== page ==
What Do Oil Prices and Healthcare Insurance Rates Have in Common? More Than You’d Think.

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In an article published on LinkedIn last spring, Michael Dendy, the CEO of the healthcare cost management company AMPS, compared skyrocketing healthcare costs to oil prices in 2008.

“Like the oil producing cartels that for many years controlled the cost of the world’s energy in unencumbered fashion, there is absolutely no catalyst for healthcare providers to reduce their costs or for an employers’ covered members to be concerned whatsoever with their spending,” Dendy said.

An interesting comparison. Let’s explore the parallels and see what the oil industry can teach us about controlling costs in healthcare.

When OPEC had free reign, oil prices soared

At their height in 2008, OPEC was selling oil at more than $140 a barrel, Wikipedia said. But then we found ways to increase oil production in the US; meanwhile, demand declined from other countries. As a result, in 2014 the price came down significantly, said the Wall Street Journal. As of last February, OPEC was charging less than $30 a barrel.

In some countries, $30 is below the break-even price, but for OPEC, it’s a viable figure. “Saudia Arabia and Kuwait can pump a barrel of oil for less than $10, on average,” CNN Money said. “Iraq can produce oil for about $10.70 per barrel.”

So it’s not that there wasn’t room for OPEC to come down earlier. Rather, it’s that there wasn’t an incentive. OPEC wanted to make money, and without any competitive pressure to reign them in, they were unwilling to bend. Their stranglehold, in Dendy’s words, didn’t loosen until that dynamic changed.

Healthcare costs, too, are rising unchecked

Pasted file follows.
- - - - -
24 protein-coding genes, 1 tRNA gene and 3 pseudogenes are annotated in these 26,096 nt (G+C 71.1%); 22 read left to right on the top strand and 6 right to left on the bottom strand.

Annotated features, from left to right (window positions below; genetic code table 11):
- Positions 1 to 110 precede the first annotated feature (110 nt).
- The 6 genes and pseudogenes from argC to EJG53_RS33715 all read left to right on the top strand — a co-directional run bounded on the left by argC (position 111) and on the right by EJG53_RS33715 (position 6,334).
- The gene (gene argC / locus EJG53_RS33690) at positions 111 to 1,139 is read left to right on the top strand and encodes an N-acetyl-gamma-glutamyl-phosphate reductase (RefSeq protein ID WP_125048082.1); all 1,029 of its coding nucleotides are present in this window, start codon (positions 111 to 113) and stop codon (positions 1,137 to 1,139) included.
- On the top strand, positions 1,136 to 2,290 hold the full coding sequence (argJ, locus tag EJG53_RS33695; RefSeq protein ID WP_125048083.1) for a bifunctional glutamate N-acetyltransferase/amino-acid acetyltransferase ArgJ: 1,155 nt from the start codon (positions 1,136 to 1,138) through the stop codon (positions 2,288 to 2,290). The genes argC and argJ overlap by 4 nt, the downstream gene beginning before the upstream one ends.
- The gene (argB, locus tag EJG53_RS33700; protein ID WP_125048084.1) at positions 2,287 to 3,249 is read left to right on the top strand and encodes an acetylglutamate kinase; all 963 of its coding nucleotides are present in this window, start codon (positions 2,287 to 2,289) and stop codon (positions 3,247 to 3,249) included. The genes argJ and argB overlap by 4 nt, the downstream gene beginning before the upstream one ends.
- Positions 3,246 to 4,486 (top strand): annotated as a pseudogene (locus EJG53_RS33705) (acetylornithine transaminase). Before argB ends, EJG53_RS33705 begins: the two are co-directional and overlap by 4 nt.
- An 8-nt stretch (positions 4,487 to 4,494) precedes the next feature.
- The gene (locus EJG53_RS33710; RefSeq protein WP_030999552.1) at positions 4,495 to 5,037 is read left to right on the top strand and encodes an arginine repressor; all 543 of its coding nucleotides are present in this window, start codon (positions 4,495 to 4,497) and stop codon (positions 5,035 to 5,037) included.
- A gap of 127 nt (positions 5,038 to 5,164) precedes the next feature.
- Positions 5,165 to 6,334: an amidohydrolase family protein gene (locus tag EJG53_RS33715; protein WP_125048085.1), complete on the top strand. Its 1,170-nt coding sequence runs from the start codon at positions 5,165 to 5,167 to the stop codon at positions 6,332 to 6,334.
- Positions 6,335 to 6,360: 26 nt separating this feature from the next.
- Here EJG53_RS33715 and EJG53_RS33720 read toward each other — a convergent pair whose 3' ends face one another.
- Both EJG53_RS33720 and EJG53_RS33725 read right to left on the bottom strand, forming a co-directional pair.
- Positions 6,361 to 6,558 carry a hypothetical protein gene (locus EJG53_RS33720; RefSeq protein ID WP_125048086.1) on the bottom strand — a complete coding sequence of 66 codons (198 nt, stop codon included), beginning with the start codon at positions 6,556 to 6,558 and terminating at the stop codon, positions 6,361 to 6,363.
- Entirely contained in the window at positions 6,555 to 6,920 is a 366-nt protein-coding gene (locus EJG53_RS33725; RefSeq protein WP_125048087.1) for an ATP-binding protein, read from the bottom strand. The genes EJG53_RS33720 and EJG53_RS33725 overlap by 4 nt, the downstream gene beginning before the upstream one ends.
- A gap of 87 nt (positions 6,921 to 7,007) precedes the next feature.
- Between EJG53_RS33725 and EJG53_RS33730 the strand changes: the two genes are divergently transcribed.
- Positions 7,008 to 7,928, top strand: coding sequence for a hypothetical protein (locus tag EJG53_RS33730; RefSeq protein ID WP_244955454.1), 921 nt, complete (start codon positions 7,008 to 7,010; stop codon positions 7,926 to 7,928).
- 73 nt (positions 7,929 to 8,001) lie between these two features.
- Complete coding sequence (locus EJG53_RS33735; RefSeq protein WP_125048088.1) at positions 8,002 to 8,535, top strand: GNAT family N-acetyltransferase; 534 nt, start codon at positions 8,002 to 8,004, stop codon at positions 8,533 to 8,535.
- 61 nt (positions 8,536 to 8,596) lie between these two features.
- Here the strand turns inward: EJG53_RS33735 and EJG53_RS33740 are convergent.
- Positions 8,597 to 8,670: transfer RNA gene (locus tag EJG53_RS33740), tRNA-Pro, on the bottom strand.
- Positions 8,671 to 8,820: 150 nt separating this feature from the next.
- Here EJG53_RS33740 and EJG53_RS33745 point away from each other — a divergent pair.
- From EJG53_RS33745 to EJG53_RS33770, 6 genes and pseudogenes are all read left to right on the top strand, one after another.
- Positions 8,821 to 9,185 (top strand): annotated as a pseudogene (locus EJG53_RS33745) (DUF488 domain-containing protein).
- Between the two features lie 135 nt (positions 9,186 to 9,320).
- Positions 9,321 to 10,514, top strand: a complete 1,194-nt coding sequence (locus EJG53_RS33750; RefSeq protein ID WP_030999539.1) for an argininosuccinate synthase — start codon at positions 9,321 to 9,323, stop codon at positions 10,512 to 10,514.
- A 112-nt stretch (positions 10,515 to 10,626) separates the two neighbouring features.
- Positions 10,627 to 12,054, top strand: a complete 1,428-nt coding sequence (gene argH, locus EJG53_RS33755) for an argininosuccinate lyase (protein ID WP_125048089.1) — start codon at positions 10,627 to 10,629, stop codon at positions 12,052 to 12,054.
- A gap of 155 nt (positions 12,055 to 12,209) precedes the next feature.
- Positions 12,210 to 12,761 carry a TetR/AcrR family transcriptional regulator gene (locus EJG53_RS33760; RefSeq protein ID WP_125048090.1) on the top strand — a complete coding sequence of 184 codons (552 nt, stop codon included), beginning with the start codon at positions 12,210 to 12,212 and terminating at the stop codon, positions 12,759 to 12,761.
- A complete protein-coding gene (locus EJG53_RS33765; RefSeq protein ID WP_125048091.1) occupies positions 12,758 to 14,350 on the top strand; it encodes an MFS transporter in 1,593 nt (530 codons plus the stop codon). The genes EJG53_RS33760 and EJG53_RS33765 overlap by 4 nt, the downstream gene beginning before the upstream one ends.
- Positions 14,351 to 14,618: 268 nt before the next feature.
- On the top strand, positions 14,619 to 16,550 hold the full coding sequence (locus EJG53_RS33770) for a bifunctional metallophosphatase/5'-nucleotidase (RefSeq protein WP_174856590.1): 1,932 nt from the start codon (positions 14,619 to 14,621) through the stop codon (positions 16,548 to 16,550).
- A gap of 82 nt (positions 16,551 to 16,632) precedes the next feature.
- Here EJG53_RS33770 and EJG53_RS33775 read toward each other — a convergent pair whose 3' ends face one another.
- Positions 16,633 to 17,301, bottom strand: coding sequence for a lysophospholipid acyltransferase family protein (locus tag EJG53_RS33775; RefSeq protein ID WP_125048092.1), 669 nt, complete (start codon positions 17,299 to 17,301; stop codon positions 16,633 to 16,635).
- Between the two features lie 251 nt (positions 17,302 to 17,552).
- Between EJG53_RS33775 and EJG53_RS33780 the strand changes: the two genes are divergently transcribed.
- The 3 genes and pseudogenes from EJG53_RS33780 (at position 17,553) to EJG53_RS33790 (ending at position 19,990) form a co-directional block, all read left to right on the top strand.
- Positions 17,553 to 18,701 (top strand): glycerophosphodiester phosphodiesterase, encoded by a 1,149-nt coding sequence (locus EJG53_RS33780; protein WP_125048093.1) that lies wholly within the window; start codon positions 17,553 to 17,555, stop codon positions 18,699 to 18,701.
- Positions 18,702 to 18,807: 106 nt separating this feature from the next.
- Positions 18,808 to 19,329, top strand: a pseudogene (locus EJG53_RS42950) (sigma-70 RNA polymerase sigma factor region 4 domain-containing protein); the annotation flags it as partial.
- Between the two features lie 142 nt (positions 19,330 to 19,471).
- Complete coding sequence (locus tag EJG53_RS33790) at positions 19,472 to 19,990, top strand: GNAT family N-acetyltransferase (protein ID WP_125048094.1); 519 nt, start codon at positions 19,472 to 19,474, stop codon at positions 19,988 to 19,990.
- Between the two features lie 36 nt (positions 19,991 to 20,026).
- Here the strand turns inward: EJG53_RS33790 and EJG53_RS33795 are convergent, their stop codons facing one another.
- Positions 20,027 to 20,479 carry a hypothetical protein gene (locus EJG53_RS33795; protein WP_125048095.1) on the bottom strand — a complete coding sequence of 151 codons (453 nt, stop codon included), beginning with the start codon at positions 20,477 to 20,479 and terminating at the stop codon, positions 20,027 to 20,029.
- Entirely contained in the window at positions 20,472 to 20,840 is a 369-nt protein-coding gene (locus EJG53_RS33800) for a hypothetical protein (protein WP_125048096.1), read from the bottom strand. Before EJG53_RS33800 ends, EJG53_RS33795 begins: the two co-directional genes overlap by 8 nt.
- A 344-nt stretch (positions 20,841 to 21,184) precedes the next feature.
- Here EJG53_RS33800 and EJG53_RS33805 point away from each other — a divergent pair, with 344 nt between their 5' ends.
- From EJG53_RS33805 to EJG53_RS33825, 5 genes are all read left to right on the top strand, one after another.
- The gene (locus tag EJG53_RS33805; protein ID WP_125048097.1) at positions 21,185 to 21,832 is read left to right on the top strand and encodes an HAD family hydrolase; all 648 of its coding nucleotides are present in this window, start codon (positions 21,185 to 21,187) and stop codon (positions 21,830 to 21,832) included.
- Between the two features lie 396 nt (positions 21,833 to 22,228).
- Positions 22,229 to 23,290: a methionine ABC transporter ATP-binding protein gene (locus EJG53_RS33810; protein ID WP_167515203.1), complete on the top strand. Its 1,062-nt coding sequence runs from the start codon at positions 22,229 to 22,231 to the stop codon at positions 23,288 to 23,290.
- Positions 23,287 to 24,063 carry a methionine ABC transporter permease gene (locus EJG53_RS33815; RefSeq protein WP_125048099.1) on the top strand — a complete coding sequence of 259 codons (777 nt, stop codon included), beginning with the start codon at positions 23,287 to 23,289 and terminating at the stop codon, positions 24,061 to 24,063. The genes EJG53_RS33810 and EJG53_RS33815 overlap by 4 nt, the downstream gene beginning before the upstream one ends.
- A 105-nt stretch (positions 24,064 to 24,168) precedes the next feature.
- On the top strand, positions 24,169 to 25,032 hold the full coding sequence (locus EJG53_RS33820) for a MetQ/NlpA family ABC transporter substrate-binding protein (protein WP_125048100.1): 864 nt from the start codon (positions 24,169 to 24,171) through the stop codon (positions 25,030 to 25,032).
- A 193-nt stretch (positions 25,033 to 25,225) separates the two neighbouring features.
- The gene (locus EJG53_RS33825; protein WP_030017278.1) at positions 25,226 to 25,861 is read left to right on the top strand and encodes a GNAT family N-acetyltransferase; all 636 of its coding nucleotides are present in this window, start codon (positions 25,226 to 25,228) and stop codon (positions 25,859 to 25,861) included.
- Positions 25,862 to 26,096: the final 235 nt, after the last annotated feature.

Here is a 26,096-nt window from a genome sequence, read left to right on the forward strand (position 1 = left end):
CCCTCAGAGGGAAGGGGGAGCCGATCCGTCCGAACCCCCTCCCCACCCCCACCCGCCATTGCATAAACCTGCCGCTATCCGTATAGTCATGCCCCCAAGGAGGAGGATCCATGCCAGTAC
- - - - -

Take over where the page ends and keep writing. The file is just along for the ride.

According to the Kaiser Family Foundation, in 2005, family coverage cost over $10K in worker and employer contributions combined. Last year, it surpassed $17,500 – an increase of 61 percent.

According to Dendy, costs are skyrocketing because, as with OPEC, the players who set the prices feel no pressure to keep them low. When profit is the only driving ethic, we cannot expect prices to fall until we exert the pressure to bring them down.

What can we learn from this?

For a problem so complex and interconnected, it would be simplistic to suggest a single answer to solve it all. But there are steps we can take in the right direction. For his part, Dendy urged employers to adopt defined contribution healthcare plans.

In this type of plan, the employer sets a budget for basic services, and allows providers to opt out if they’re not willing to work for that fee. When CalPERS took this approach, some hospitals didn’t accept their fee schedule at first. Yet when they saw the business they were losing, they changed their minds, Dendy said.

When direct competition isn’t doing enough to keep services affordable, this approach can provide the pressure needed to achieve some form of balance.

Without a budget, medical service providers have no reason to lower their fees. And if the employee has full healthcare coverage, they have no incentive, either, to seek out services that are reasonably priced; because fully-covered costs are invisible to them. In Dendy’s view, this makes no sense. Rather than allowing the costs to remain invisible and uncontrolled, employers should set a fair budget and give providers a reason to compete for their business.

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